Pains, Pains Of Floods; Victims Recount Ordeal


Floods have recently rendered homeless hundreds of thousands residents of some towns  and villages in Ogun and Lagos States. MOYO FABIYI visited some of the affected  areas and here writes on their sufferings…

Since penultimate Sunday when Ogun-Oshun River Basin Development Authority  discharged excess water threatening its Oyan dam located off Abeokuta-Sokoto  Expressway, things have fallen apart and life no longer at ease for thousands of  residents of villages such as Wawa, Arepo, Magboro in Ogun State and  Ajegunle-Ikorodu, Ikosi in Lagos states have been subjected to all manners of  suffering by the ravaging floods.

To a curious traveller on the Lagos-Ibadan Expressway, Arepo town, landlords of two  journalists’ estate is a hilly or at least a flood-free environment. However, a  five-minute drive inside Arepo revealed the contrary. Although many areas of the  town are free from the two-week old floods, a number of estates, especially those  close to the wet valley or river bank in the town have been hit by the devastating  water.

But the hilly areas, like the Journalists’ Estate Phase I, was flood-free. A  resident, Fabian Anawo confirmed what P.M.NEWS suspected during the visit to Arepo.  A staff of Federal Radio Corporation of Nigeria, FRCN, Radio Nigeria, Ikoyi, Lagos,  Anawo said: “There is no problem of flood in journalists’ estate phase I as you can  see. But phase II, any time it rains, the place may be flooded, even before the  discharge of water from Oyan Dam.

At Journalists’ Estate Phase I, some houses have been taken over by the floods and  the residents have fled. None of the security guards at the entrance of the estate  was available.

Worst hit by the floods is Starcomms Estate, Arepo. So devastating was the flooding  that a canoe was tied up inside the compound of a house behind Balogun Street,  Arepo. The Akogun of Arepo, Chief Lateef Ashadu, told P.M.NEWS that there had been  perennial floods during the peak of rainy season but it had never been as bad as  they have witnessed in the last two weeks.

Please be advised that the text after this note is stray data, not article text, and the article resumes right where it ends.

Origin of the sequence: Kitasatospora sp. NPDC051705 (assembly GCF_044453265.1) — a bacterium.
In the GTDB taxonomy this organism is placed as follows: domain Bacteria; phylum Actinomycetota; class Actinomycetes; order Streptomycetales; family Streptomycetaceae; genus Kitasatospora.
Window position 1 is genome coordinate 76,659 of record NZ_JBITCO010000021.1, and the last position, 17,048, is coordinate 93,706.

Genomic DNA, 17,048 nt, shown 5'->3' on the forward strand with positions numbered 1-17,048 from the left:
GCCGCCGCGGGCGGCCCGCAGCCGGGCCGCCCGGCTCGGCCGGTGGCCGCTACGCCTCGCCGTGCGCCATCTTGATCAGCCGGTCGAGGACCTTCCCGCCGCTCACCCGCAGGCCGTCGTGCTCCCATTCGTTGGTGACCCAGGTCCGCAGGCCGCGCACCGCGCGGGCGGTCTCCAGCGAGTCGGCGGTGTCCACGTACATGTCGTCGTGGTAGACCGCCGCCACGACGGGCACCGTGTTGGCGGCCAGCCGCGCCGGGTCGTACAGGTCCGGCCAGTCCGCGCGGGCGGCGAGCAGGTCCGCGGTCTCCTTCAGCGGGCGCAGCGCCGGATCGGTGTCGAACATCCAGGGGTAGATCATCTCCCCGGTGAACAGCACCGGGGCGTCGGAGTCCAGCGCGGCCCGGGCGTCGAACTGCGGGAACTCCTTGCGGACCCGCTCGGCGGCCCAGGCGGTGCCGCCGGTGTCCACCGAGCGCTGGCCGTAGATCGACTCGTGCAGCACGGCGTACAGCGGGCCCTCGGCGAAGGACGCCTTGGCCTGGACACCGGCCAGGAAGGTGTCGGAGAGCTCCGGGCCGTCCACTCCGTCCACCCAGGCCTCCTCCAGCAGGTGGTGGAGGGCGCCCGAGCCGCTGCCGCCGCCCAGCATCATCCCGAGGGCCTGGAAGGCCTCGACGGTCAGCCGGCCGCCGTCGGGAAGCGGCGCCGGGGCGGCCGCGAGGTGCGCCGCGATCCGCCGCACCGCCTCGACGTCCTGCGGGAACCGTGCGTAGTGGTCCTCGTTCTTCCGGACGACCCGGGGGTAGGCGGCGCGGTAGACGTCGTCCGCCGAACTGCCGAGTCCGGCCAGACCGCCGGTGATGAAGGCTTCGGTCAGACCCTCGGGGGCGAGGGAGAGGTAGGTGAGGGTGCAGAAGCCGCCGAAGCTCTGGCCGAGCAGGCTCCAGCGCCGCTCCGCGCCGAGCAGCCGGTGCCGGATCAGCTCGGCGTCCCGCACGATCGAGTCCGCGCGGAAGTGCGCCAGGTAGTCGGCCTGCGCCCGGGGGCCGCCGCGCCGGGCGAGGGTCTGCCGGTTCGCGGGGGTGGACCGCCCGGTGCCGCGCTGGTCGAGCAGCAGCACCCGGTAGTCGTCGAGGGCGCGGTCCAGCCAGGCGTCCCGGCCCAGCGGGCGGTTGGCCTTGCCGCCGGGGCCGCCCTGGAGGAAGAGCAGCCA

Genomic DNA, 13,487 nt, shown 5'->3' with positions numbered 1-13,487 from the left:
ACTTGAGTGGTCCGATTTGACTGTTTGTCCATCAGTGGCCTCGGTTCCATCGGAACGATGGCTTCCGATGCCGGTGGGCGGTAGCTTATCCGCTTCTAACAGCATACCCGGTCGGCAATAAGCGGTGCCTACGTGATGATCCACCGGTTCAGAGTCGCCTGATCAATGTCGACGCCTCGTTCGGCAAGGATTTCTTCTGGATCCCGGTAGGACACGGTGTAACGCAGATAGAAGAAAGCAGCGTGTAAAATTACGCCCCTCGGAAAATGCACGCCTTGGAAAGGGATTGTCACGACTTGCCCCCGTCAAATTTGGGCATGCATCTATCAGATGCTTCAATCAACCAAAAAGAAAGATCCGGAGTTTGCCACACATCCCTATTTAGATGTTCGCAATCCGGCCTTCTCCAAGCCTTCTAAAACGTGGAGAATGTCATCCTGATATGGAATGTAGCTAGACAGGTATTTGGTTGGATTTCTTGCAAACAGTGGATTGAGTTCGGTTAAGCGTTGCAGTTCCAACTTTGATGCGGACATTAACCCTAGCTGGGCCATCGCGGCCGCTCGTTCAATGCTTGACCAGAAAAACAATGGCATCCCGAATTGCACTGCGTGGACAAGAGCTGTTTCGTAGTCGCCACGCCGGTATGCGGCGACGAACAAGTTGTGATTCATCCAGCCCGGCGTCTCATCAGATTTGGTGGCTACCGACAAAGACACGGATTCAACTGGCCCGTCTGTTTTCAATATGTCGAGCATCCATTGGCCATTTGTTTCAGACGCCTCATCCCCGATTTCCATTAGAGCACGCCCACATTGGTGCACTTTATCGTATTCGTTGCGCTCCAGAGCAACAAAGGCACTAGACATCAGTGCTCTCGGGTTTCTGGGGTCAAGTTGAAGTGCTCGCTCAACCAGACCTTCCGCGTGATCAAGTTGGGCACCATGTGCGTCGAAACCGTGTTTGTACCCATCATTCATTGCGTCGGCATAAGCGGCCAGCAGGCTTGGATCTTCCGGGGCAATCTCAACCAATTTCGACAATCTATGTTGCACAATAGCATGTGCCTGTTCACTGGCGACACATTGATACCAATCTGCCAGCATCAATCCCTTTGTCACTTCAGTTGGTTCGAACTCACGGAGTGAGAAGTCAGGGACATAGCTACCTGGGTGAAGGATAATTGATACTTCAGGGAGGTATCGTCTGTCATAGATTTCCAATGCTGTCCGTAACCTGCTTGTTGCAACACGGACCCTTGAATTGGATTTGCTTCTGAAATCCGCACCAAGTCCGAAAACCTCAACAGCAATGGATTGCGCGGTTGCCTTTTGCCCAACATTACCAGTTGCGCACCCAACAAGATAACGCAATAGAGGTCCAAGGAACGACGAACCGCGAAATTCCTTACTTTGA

A victim, Mrs. Veronica Ibeabuchi a.k.a. Iya Anama narrated her family’s nauseating  experience thus; “It was about 2 a.m, suddenly, water took over our house. All our  television sets, other electronics including generating sets were destroyed. I have  since occupied a shop. My husband and children have been squatting in other places.

Another family nearby lost properties worth millions of naira to the floods.  According to a woman who pleaded anonymity, the floods have submerged all their  household items including a new 30 KVA generator worth N2.5 million, three other  generators, six television sets and a home theatre.

She said, “since the floods came, I have moved our dogs to a veterinary doctor where  we have been paying N45,000 per day on each of our five dogs. We presently reside in  a friend’s house. Everyday my children ask me questions: ‘mummy, when are we going  to our house?’ Two of our cars could not be retrieved from the compound. Since three  years ago when we moved to our house here, we have never witnessed this type of  floods.”

Narrating her ordeal, Mrs. Victoria Odin said the water caught her family of eight  unawares. She said two of their cars including a Nissa Pathfinder have been  submerged. The Delta State born Mrs. Odin said the family moved into their property  only six weeks ago.